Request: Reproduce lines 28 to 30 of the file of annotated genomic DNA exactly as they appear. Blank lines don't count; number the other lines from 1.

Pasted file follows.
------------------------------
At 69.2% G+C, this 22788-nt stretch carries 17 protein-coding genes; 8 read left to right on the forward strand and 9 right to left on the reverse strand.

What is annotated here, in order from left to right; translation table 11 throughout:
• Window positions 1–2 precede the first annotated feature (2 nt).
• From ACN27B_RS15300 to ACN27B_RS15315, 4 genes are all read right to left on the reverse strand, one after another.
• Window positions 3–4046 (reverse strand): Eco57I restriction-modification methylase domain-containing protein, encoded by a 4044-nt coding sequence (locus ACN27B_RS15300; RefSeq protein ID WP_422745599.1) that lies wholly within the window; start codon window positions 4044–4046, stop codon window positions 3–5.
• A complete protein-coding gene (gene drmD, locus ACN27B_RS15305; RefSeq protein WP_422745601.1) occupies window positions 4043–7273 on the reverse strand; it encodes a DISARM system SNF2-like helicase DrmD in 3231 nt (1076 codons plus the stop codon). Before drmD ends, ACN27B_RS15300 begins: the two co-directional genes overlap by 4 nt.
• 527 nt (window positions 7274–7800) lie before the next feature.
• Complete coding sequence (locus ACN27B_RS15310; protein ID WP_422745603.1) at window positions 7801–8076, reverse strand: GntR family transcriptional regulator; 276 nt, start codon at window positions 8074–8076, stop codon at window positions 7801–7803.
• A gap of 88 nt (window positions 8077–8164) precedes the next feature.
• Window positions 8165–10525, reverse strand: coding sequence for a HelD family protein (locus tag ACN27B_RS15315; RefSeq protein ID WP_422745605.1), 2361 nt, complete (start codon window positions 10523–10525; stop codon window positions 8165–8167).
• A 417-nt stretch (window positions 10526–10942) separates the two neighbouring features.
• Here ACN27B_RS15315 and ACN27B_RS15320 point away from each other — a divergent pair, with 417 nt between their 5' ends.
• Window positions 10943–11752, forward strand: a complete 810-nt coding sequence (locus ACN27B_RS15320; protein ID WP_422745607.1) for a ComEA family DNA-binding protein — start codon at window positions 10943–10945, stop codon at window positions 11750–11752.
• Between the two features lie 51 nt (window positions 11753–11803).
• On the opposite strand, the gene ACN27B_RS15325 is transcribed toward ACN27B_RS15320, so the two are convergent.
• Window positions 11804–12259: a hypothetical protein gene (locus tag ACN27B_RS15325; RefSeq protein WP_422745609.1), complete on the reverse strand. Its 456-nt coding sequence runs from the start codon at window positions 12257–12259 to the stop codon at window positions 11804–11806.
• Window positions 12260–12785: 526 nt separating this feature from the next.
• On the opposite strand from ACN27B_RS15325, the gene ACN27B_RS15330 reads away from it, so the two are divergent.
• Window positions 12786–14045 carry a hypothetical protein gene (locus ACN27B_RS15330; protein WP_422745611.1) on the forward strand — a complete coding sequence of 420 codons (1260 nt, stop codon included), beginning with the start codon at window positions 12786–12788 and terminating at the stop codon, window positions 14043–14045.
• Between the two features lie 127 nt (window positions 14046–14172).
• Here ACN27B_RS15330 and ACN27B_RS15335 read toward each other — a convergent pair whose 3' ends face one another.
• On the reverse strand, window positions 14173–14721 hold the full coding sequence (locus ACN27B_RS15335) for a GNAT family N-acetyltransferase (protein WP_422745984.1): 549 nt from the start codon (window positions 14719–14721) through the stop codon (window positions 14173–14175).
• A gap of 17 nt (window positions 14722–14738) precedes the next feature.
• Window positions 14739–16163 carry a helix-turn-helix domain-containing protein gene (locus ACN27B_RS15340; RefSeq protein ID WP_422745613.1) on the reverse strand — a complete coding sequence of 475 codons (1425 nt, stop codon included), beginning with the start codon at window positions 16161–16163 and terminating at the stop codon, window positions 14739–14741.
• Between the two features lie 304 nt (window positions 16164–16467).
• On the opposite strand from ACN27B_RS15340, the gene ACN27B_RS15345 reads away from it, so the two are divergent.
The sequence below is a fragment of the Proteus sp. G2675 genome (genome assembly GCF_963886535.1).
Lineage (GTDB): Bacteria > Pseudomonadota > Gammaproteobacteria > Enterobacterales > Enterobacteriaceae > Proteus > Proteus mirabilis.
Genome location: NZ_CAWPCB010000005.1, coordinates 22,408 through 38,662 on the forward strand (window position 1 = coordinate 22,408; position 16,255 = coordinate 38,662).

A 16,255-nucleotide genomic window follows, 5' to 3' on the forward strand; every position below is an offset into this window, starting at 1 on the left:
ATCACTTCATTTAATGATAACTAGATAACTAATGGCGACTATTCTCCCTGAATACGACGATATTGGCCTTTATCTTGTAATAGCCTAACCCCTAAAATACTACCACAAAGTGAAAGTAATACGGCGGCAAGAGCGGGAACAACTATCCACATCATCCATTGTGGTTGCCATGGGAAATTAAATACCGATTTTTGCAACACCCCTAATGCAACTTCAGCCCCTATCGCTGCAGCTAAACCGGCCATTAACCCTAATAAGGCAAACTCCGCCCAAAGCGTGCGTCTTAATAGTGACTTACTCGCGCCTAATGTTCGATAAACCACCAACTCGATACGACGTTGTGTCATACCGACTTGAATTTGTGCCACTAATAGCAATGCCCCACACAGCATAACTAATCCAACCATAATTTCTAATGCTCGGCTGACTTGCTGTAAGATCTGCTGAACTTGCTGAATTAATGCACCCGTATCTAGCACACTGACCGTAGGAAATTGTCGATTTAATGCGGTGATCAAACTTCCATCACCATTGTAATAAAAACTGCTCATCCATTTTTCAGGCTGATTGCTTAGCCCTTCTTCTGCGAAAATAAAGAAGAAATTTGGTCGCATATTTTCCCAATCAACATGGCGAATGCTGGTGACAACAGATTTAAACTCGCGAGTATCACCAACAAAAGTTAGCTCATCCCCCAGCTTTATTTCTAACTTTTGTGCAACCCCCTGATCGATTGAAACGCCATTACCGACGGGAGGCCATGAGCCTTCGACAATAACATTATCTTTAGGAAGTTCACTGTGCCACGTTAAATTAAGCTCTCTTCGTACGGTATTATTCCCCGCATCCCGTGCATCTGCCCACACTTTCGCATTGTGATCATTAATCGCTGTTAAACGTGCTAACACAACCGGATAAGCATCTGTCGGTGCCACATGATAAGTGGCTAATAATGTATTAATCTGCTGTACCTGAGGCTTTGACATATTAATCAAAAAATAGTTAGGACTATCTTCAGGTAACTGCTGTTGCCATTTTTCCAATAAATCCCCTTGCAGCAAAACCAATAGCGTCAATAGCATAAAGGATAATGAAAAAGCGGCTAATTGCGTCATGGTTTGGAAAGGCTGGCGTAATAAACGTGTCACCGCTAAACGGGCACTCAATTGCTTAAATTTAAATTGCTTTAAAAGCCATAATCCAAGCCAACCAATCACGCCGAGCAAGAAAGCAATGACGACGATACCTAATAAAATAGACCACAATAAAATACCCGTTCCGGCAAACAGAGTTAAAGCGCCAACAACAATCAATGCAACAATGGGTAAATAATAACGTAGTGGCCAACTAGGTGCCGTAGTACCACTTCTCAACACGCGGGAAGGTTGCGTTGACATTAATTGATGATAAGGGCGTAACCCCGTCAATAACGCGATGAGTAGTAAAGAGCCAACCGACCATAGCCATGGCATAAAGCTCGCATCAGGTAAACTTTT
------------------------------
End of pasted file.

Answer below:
Lineage (GTDB): Bacteria > Pseudomonadota > Gammaproteobacteria > Enterobacterales > Enterobacteriaceae > Proteus > Proteus mirabilis.
Genome location: NZ_CAWPCB010000005.1, coordinates 22,408 through 38,662 on the forward strand (window position 1 = coordinate 22,408; position 16,255 = coordinate 38,662).

A 16,255-nucleotide genomic window follows, 5' to 3' on the forward strand; every position below is an offset into this window, starting at 1 on the left: